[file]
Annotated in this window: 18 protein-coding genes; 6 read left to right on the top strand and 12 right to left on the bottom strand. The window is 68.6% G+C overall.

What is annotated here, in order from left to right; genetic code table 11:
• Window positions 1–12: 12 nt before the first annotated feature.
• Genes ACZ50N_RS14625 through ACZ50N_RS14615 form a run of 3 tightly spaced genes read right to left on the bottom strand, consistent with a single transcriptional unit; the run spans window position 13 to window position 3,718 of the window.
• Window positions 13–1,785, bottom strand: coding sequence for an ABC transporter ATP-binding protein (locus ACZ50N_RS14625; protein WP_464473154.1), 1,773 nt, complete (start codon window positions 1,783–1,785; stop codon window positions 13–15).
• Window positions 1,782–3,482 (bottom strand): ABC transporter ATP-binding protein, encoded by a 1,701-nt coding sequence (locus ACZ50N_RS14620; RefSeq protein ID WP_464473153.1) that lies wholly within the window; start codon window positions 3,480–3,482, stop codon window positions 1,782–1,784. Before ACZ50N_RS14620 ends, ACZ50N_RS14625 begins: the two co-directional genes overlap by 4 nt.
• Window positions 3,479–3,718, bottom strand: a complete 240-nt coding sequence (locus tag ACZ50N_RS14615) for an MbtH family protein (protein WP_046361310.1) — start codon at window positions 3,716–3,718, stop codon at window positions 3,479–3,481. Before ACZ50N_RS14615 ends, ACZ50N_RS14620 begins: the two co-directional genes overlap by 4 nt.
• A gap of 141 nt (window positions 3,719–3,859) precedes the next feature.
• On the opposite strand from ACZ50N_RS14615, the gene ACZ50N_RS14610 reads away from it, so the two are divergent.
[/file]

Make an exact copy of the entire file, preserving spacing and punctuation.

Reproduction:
Annotated in this window: 18 protein-coding genes; 6 read left to right on the top strand and 12 right to left on the bottom strand. The window is 68.6% G+C overall.

What is annotated here, in order from left to right; genetic code table 11:
• Window positions 1–12: 12 nt before the first annotated feature.
• Genes ACZ50N_RS14625 through ACZ50N_RS14615 form a run of 3 tightly spaced genes read right to left on the bottom strand, consistent with a single transcriptional unit; the run spans window position 13 to window position 3,718 of the window.
• Window positions 13–1,785, bottom strand: coding sequence for an ABC transporter ATP-binding protein (locus ACZ50N_RS14625; protein WP_464473154.1), 1,773 nt, complete (start codon window positions 1,783–1,785; stop codon window positions 13–15).
• Window positions 1,782–3,482 (bottom strand): ABC transporter ATP-binding protein, encoded by a 1,701-nt coding sequence (locus ACZ50N_RS14620; RefSeq protein ID WP_464473153.1) that lies wholly within the window; start codon window positions 3,480–3,482, stop codon window positions 1,782–1,784. Before ACZ50N_RS14620 ends, ACZ50N_RS14625 begins: the two co-directional genes overlap by 4 nt.
• Window positions 3,479–3,718, bottom strand: a complete 240-nt coding sequence (locus tag ACZ50N_RS14615) for an MbtH family protein (protein WP_046361310.1) — start codon at window positions 3,716–3,718, stop codon at window positions 3,479–3,481. Before ACZ50N_RS14615 ends, ACZ50N_RS14620 begins: the two co-directional genes overlap by 4 nt.
• A gap of 141 nt (window positions 3,719–3,859) precedes the next feature.
• On the opposite strand from ACZ50N_RS14615, the gene ACZ50N_RS14610 reads away from it, so the two are divergent.